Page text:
NASA and Aerojet Rocketdyne recently finished testing a rocket engine injector made through additive manufacturing, or 3-D printing. The series of tests demonstrated the ability to design, manufacture and test a critical rocket engine component using selective laser melting manufacturing technology -- a method that employs high-powered laser beams to melt and fuse fine metallic powders into three dimensional structures. This type of injector manufactured with traditional processes would take more than a year to make, but with these new processes it can be produced in less than four months, with a 70 percent reduction in cost.
Engineers and designers have been using 3D printing to create prototypes for many years, but falling technology costs are making it increasing accessible to other people.
3D objects are created by sending a digital file or scan to a printer which then builds the item layer by layer - a process know as "additive manufacturing".
The range of objects the technology can manufacture is rapidly expanding - in the medical sector it is being used for dental work, while the fashion industry is experimenting with it to produce clothing.
Rory Cellan-Jones investigates how an increasing affordability in 3D-printing technology could change the way items are manufactured.
Economist Jeremy Rifkin is the author of "The Third Industrial Revolution". According to Rifkin, industrial revolutions occur when new energy regimes emerge and new communications systems enable them to become operational. We are now entering a third industrial revolution, one which combines renewable energy and internet technology to transform the power grid.
What a privilege it is to be alive in these times, in such a significant period in human history. It’s not always easy to see moments of great historical importance when you’re in the middle of them. Sometimes they’re dramatic, like the fall of the Berlin Wall or the landing on the moon. But more often the really big ones appear, from within them, to be unfolding in slow motion. Their actual drama and speed then only becomes clear in hindsight.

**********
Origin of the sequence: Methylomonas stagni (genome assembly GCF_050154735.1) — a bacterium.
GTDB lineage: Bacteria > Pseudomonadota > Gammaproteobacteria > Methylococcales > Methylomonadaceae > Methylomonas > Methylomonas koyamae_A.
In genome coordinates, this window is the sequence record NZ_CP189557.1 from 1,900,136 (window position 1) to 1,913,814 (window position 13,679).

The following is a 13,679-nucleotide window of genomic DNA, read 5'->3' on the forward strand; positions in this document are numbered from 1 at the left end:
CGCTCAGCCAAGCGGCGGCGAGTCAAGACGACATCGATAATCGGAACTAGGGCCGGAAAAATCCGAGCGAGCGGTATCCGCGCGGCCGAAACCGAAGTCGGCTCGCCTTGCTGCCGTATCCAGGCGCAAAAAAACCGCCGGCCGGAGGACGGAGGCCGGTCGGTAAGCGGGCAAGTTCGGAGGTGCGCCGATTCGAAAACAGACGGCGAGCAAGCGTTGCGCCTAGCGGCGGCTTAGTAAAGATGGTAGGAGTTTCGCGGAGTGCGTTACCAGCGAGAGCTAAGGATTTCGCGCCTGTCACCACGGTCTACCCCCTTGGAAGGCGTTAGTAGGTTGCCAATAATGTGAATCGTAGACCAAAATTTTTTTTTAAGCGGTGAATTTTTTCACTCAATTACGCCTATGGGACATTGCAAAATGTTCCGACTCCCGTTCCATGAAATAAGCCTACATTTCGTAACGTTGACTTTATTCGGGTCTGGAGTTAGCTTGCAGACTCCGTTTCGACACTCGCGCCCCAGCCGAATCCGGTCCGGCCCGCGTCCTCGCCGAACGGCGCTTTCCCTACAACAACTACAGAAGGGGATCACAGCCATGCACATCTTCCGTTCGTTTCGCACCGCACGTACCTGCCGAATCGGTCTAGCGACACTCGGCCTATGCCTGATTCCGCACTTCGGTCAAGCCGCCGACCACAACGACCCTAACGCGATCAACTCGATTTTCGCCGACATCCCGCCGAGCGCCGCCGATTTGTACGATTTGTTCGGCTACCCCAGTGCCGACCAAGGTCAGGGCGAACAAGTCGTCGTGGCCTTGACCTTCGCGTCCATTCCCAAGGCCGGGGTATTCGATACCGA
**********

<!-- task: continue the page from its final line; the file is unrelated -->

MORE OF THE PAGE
That’s how it will be with this. But in the end we’ll look back at this moment and say, yes, that’s when it was clear, that’s when the end game began. The end game of the industrial revolution.
From the year 2000 to 2010 the number of manufacturing jobs in America fell by about a third. The rise of outsourcing and offshoring and the growth of sophisticated supply chains has enabled companies the world over to use China, India and other lower-wage countries as workshops. Now, the global financial crisis has people thinking it is time their countries returned to making stuff in order to create jobs and prevent more manufacturing skills from being lost. These factors, and technologies like robotics, 3D printing and artificial intelligence could help bring about a Third Industrial Revolution.
Join Jeremy Rifkin as he describes how the five-pillars of the Third Industrial Revolution will create thousands of businesses and millions of jobs, and usher in a fundamental reordering of human relationships, from hierarchical to lateral power, that will impact the way we conduct business, govern society, educate our children, and engage in civic life.
Jeremy Rifkin is president of the Foundation on Economic Trends and the bestselling author of nineteen books on the impact of scientific and technological changes on the economy, the workforce, society, and the environment. His books have been translated into more than thirty five languages and are used in hundreds of universities, corporations and government agencies around the world. His most recent books includeThe Third Industrial Revolution, The Empathic Civilization, The Hydrogen Economy, The European Dream, The End of Work, The Age of Access, and The Biotech Century.